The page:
CW3E Launches New S2S Precipitation Forecast Product Using Machine Learning Models

November 12, 2021

The Center for Western Weather and Water Extremes (CW3E), in partnership with the NASA Jet Propulsion Laboratory (NASA JPL), recently launched a new S2S precipitation forecast product that uses machine learning models, along with models from the North American Multi-Model Ensemble (NMME), to predict wintertime seasonal precipitation patterns across the western U.S. This effort was funded and sponsored by the California Department of Water Resources (DWR), including support from the Atmospheric River Program. The research methodology and supporting hindcast skill assessment are described in Gibson et al. 2021.

This new machine learning-based forecast product predicts likely patterns of precipitation anomalies over the western U.S. for November 2021 – January 2022. A second forecast will be made in early January for January 2022 – March 2022. Four different machine learning models (Random Forest, XGBoost, LSTM, and neural networks) were pretrained based on learning relationships between remote ocean and atmospheric patterns and characteristic seasonal precipitation anomalies over the Western United States. Instead of training on observations, the machine learning models were here trained on a large climate model ensemble, which enabled more robust relationships to be established due to the very large sample size in the training phase (Gibson et al. 2021). Seasonal forecast skill is also enhanced by focusing on four characteristic large-scale precipitation patterns across the Western United States.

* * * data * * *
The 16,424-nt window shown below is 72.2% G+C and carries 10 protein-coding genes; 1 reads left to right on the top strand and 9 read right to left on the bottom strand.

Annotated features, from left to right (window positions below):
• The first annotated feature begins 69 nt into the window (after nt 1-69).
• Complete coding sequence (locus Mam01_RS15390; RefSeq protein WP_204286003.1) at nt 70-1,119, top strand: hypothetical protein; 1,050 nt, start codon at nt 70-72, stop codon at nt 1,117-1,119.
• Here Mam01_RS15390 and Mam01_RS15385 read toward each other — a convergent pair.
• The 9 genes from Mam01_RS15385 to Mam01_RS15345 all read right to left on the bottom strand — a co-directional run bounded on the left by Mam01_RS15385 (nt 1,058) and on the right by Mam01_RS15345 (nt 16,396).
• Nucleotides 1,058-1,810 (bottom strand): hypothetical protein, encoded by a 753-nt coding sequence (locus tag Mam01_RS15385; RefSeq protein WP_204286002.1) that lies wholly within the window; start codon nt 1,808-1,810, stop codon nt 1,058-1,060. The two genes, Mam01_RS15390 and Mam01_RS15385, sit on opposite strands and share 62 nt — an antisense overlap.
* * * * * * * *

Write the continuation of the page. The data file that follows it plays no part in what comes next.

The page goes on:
The top row of the forecast product displays the four possible precipitation anomaly patterns identified in Gibson et al. 2021. The percentage ensemble agreement represents the fraction of machine learning models and NMME models predicting each pattern for the November 2021 – January 2022 period. The middle and bottom rows show the individual machine learning model and NMME model forecasts, respectively. These forecasts are available on the subseasonal to seasonal experimental forecasts webpage.

Gibson, P. B., W. E. Chapman, A. Altinok, L. Delle Monache, M. J. DeFlorio, and D. E. Waliser (2021), Training machine learning models on climate model output yields skillful interpretable seasonal precipitation forecasts. Nature Communications Earth & Environment, 2, 159.